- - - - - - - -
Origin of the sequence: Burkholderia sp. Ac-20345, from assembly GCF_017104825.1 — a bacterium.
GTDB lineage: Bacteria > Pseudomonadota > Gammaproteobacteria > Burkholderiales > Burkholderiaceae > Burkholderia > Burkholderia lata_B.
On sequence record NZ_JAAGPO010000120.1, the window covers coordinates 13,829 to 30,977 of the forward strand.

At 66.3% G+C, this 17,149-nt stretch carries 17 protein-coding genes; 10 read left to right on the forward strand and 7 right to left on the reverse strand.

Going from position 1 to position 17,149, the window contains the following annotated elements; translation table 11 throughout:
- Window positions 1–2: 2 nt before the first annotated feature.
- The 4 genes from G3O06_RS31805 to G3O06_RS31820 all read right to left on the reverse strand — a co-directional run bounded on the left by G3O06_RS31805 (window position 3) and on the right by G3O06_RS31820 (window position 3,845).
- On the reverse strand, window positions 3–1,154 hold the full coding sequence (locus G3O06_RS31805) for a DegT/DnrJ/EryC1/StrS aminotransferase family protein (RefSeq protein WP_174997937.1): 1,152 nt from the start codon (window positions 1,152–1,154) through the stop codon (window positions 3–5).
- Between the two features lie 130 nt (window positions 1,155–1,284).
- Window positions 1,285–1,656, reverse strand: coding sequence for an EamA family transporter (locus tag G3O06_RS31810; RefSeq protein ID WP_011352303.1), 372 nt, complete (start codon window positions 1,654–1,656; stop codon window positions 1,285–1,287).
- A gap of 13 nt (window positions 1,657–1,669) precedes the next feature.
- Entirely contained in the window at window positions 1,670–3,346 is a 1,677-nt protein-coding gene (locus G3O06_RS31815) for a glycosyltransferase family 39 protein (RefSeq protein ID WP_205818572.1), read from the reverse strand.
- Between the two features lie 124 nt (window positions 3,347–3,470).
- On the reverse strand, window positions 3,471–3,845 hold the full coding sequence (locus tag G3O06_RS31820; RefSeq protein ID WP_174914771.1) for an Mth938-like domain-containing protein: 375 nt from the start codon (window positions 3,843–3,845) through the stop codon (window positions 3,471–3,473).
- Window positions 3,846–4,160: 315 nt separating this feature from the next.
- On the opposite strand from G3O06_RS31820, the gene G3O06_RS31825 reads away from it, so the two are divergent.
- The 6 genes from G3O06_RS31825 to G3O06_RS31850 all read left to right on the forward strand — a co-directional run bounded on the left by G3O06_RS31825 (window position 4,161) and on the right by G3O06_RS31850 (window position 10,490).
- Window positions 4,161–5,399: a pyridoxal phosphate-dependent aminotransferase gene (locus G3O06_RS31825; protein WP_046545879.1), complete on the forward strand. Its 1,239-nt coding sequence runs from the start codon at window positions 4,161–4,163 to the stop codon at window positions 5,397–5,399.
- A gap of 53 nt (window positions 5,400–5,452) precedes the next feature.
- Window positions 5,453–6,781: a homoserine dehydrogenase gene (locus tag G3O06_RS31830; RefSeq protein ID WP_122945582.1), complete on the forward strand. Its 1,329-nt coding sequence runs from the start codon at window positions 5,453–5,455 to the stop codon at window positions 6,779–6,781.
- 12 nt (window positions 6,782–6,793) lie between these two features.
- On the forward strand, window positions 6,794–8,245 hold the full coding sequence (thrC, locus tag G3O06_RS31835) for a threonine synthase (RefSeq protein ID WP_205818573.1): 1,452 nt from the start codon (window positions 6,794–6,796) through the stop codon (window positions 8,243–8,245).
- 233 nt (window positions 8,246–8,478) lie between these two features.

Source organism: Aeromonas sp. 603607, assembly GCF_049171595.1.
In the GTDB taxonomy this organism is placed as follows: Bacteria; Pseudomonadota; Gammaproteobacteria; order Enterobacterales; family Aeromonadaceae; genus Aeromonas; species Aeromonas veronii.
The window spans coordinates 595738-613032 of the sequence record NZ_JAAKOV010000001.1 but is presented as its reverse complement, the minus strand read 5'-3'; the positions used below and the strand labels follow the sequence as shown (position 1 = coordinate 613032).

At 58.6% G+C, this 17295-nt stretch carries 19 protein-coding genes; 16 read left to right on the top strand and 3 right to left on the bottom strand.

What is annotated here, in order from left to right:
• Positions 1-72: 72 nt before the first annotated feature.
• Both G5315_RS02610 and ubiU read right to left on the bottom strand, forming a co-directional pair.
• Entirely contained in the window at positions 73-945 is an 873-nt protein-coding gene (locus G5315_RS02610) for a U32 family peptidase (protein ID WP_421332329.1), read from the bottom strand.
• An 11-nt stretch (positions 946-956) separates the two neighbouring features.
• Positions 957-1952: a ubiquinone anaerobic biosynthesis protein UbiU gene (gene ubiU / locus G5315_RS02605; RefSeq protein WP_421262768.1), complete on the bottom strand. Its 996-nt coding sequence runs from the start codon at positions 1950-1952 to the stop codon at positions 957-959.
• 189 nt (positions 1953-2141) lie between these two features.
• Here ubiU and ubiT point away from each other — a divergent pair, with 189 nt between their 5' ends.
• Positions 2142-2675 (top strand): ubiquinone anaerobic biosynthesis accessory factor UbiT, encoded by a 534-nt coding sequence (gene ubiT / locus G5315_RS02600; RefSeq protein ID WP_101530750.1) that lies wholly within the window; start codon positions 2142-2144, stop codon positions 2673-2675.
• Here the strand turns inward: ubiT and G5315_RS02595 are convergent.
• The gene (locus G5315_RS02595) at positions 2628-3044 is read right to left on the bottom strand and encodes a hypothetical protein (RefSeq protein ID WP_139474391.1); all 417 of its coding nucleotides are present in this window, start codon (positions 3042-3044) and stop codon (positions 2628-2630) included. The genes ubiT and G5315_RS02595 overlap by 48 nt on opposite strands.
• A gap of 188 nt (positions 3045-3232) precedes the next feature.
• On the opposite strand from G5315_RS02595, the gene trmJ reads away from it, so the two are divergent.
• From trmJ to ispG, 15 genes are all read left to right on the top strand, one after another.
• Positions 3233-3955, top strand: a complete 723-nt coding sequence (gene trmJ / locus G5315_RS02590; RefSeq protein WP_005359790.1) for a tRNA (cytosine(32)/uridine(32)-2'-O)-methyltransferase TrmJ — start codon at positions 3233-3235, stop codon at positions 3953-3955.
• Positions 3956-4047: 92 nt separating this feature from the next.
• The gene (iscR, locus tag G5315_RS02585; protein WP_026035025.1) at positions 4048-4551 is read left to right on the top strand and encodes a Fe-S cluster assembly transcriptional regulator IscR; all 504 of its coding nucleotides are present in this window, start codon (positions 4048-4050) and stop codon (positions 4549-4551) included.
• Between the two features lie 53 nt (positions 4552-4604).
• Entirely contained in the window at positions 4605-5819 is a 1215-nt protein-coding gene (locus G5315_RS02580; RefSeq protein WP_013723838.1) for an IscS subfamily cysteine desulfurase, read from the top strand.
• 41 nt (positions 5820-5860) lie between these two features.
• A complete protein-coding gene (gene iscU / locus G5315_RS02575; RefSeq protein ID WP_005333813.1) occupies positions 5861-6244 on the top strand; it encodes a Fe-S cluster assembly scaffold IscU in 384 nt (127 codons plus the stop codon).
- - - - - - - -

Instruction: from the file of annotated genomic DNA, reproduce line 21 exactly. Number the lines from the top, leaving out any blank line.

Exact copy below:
- 12 nt (window positions 6,782–6,793) lie between these two features.